Lebanon’s parliament on Monday elected Michel Aoun as president, a strong Hezbollah ally, ending a paralysing two-year standoff rooted in a broader rivalry between Tehran and Saudi Arabia.
The appointment of retired general Michel Aoun, 81, came after he gained the backing of the former Lebanese prime minister Saad al-Hariri, Riyadh’s preferred leader, and further edges the balance of power in the region towards Iran and its allies.
The Maronite Christian former general secured 83 votes in the 128-seat chamber when MPs convened at noon (1000 GMT) Monday for their 46th attempt to choose a head of state.
Aoun was elected after four rounds of voting during the session.
His candidacy was blocked by the rival, Sunni-dominated Future Movement until a deal was struck earlier this month.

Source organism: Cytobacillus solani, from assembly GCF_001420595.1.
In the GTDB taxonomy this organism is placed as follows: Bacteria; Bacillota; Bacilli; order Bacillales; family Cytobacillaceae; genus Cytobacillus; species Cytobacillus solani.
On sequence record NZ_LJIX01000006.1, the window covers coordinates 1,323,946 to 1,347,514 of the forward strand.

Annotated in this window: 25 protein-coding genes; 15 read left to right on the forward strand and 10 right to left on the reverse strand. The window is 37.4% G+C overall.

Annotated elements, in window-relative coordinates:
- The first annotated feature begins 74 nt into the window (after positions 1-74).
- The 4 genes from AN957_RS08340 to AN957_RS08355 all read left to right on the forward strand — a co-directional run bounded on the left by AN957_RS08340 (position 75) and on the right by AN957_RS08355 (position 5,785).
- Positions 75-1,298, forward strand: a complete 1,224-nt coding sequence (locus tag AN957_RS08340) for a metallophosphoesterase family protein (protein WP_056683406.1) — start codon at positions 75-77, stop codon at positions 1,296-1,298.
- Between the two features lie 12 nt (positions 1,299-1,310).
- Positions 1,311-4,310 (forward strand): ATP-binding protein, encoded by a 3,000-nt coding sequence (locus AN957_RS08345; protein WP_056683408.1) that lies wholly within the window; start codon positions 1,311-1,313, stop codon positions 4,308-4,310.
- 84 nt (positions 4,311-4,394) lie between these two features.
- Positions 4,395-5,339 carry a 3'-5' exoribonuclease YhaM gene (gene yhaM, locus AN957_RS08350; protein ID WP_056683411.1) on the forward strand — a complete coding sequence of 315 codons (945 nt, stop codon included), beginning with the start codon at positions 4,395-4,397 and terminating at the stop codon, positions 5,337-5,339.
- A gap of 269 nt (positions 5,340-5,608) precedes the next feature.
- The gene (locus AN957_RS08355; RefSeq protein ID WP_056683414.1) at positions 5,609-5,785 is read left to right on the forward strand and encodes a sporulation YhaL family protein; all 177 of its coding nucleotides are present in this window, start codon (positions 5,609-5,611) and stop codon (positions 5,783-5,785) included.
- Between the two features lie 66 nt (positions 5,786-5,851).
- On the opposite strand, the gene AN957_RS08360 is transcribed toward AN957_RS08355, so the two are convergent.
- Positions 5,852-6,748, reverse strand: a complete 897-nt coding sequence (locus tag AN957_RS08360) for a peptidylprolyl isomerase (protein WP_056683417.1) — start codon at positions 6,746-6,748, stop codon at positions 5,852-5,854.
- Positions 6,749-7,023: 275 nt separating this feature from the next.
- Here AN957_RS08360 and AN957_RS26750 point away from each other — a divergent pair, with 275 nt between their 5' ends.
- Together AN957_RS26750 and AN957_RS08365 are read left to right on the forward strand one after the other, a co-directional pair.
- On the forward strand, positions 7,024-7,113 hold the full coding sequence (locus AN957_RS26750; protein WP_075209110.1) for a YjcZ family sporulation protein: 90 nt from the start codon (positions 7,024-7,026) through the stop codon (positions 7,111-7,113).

It will reportedly see the Future Movement’s leader, Saad Hariri, become prime minister.
Addressing the parliament after the voting, Aoun described political stability as his top priority and said his government would deal with terrorism “preemptively and preventively” until it is uprooted.
Saudi Arabia had been vehemently opposed to Aoun’s nomination, fearing he will consolidate Iran’s influence on the brittle state, which has remained a vulnerable state since the end of its destructive civil war 25 years ago.
Lebanon has been without a head of state since Michel Suleiman stepped down at the end of his term in May 2014.